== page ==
So you’ve chosen your new car and you’re now rifling through the options list making it perfect for you (and your wallet) and you’re faced with the choice of wheels. You’ve probably noticed cars with larger alloy wheels – they’re like posh shoes for your car – but should you put up the extra cash for a set?
Style is in the eye of the beholder but, you have to admit, larger alloy wheels tend to look a lot cooler than smaller ones – they visually ‘fill’ the wheelarches and, as a result, make the car’s stance look more grounded and solid. Alloys also tend to have intricate designs to leave everyone in no doubt – you’re rollin’ in style.
Big alloy wheels – the pros
Firstly, they look cool. There are few things more disappointing than seeing a stylish car pass by only to find it has naff little wheels in its arches. Larger alloys are infinitely more eye-catching and, visually, are more in proportion with the rest of the body. This means the car looks better and might even be worth more when you come to resell it.
Large alloys can help your car’s handling, too. As a car goes around a corner, its weight gets thrown to the outside of the corner – you experience it as force pushing you to the left in a right-hander and vice-versa.
On cars with smaller alloys, the rubber in the tyres gets bent under the weight of the car as it leans to the outside of the corner. This dulls the responses of the steering wheel and, ultimately, will cause the wheels to lose grip sooner than a car with larger wheels.
Larger alloys don’t suffer this problem so severely because the tyre itself is much thinner so doesn’t get forced out of shape as much when the car corners. This also means the tyre surface contacts the road more consistently through corners giving you more grip.
Big alloy wheels – the cons
Unsurprisingly, with desirable car options there tends to be an undesirable price tag latched to their coat tails. Top alloy wheels on a Range Rover cost £2,000 but, even on more normal cars, this can sneak up to £1,000 – potentially representing a large proportion of your car’s purchase price you’re unlikely to recover. You’ll also need to buy bigger tyres, which will will cost more than smaller ones. It’s worth doing some research because decent large tyres can cost far more than you’d think.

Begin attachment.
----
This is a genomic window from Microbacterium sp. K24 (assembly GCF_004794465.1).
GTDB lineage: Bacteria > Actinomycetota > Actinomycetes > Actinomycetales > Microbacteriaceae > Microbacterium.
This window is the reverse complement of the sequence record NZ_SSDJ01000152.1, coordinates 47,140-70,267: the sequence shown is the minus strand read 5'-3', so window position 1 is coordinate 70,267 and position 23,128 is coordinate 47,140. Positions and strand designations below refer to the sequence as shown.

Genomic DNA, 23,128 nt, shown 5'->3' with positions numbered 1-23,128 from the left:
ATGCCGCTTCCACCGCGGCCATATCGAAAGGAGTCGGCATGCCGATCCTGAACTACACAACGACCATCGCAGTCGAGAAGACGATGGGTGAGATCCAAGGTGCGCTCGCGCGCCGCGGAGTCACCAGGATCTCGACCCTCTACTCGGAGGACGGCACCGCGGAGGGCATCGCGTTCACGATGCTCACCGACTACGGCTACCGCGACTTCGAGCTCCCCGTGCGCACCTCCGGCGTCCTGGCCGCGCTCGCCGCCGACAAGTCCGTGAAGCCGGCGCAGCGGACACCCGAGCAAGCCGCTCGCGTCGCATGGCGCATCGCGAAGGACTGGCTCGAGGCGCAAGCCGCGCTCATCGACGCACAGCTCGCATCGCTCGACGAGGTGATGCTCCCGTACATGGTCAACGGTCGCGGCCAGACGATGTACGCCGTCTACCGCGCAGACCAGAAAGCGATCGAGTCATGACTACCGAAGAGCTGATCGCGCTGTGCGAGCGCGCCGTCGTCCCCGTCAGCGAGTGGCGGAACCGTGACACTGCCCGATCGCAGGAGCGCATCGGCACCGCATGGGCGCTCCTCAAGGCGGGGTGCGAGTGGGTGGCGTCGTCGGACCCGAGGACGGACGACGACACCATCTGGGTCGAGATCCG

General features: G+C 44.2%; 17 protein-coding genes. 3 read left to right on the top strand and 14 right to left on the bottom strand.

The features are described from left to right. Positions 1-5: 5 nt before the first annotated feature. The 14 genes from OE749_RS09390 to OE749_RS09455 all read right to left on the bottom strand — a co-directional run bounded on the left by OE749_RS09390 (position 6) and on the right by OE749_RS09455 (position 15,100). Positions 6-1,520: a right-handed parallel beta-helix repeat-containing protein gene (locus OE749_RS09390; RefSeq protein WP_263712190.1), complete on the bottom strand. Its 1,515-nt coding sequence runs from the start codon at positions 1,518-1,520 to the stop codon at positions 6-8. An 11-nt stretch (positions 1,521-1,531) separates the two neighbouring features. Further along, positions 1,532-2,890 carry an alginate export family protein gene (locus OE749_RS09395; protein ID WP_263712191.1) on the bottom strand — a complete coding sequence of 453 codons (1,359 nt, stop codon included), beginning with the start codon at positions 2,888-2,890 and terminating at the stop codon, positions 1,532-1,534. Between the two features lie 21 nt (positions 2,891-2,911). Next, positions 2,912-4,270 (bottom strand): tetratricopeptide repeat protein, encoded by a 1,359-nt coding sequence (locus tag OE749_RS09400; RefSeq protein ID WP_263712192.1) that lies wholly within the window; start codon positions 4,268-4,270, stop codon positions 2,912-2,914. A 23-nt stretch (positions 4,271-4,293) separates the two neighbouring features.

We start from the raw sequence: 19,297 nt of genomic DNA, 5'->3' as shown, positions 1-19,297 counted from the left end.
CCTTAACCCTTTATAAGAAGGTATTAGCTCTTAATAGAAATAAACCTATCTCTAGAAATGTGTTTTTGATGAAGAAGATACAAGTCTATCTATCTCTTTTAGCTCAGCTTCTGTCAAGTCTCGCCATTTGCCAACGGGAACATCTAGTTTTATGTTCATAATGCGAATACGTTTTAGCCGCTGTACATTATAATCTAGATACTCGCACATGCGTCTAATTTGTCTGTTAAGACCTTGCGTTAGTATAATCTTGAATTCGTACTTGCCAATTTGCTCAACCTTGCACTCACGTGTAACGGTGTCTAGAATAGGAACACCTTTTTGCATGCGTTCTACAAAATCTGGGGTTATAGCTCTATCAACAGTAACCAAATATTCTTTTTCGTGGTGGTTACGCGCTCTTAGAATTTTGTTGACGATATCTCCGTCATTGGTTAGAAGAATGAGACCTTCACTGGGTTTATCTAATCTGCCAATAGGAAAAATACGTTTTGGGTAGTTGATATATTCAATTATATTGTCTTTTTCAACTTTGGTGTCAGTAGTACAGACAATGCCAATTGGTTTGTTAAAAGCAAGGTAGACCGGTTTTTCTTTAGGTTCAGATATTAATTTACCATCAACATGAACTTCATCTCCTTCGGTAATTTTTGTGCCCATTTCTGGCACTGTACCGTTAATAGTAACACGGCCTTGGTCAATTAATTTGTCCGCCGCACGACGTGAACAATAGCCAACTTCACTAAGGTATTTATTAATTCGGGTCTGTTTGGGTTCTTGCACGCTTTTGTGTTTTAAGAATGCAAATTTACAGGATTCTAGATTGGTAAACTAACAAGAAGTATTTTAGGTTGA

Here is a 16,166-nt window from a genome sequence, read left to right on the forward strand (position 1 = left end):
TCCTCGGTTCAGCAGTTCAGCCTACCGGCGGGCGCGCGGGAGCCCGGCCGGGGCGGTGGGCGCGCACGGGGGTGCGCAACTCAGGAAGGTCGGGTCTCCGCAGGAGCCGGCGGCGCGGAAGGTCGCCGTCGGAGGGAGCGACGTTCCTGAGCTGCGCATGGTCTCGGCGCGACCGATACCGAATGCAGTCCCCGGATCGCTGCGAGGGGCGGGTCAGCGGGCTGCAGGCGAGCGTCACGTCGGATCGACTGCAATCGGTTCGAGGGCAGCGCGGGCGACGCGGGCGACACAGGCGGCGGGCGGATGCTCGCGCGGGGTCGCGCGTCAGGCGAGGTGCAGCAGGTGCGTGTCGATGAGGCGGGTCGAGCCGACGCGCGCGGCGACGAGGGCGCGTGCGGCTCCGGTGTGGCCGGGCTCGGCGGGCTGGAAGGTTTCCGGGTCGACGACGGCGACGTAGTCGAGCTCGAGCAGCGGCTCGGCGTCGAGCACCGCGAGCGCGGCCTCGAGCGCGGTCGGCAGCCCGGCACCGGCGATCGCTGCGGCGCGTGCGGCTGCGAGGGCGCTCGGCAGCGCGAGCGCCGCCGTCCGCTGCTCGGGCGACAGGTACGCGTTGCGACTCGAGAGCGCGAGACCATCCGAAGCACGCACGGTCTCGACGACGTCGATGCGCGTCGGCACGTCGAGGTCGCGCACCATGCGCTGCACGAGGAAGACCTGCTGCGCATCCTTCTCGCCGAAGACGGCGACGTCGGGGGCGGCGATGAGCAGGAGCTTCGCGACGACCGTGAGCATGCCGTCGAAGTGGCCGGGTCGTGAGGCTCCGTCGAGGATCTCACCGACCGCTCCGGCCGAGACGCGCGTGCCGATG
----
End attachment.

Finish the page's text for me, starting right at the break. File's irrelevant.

Larger alloys (and requisite lower-profile tyres) might improve handling but, what they improve around a corner they compromise while going over a bump. With smaller wheels, the tyre forms part of the suspension system itself, absorbing impacts before they get to the cabin. Larger alloys don’t absorb the impact and, instead, send it into the cabin making your car less comfortable.
Assuming you’re neither the Stig or a professional stunt driver, then you’re just as prone to making mistakes as the rest of us. We’ve all pulled up a little too carelessly by a kerb and heard that awful scraping as we carve big gouges out of our wheels.
The problem with kerbing large wheels is two-fold – firstly, the larger the alloy, the more likely you are to kerb it as more of the metal is a kerb level. Secondly, the larger the alloy is, there’s a bigger chance it’ll cost even more to repair than a smaller wheel because it’ll probably have more damage.
Big alloys: wheely bad idea or a look you won’t tyre of?
It comes down to your preferences. If you like the look of the larger wheels or prefer the better handling and turn-in they give then, by all means, spec them. As long as you drive carefully, you won’t damage them and they’re likely to make your car look more sellable on the used car market.
If you’re not so bothered about the visual impact of your wheels (you’ll be inside the car when you drive it, right?) or you value having the best possible ride quality then we’d advise you spend your money on an option better suited to you. You might get a lot more use out of a sat-nav than a set of flash alloys.